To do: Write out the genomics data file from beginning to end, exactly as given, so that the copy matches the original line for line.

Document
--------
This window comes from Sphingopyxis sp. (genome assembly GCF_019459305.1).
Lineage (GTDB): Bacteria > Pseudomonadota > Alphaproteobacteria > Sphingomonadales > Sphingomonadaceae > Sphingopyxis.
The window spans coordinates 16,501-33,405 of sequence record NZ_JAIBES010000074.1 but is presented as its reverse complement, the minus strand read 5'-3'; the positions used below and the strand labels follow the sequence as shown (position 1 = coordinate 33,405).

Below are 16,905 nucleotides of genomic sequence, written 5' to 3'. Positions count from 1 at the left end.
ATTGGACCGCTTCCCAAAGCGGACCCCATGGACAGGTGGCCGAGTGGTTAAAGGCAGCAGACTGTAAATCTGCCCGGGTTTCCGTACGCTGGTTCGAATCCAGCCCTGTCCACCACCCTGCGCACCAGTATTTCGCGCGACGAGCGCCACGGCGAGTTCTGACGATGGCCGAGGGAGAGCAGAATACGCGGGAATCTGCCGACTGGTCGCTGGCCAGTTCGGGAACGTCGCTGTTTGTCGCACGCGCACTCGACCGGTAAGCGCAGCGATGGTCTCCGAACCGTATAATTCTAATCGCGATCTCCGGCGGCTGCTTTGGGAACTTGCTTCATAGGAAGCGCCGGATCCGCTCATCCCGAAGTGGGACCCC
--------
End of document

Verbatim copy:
This window comes from Sphingopyxis sp. (genome assembly GCF_019459305.1).
Lineage (GTDB): Bacteria > Pseudomonadota > Alphaproteobacteria > Sphingomonadales > Sphingomonadaceae > Sphingopyxis.
The window spans coordinates 16,501-33,405 of sequence record NZ_JAIBES010000074.1 but is presented as its reverse complement, the minus strand read 5'-3'; the positions used below and the strand labels follow the sequence as shown (position 1 = coordinate 33,405).

Below are 16,905 nucleotides of genomic sequence, written 5' to 3'. Positions count from 1 at the left end.
ATTGGACCGCTTCCCAAAGCGGACCCCATGGACAGGTGGCCGAGTGGTTAAAGGCAGCAGACTGTAAATCTGCCCGGGTTTCCGTACGCTGGTTCGAATCCAGCCCTGTCCACCACCCTGCGCACCAGTATTTCGCGCGACGAGCGCCACGGCGAGTTCTGACGATGGCCGAGGGAGAGCAGAATACGCGGGAATCTGCCGACTGGTCGCTGGCCAGTTCGGGAACGTCGCTGTTTGTCGCACGCGCACTCGACCGGTAAGCGCAGCGATGGTCTCCGAACCGTATAATTCTAATCGCGATCTCCGGCGGCTGCTTTGGGAACTTGCTTCATAGGAAGCGCCGGATCCGCTCATCCCGAAGTGGGACCCC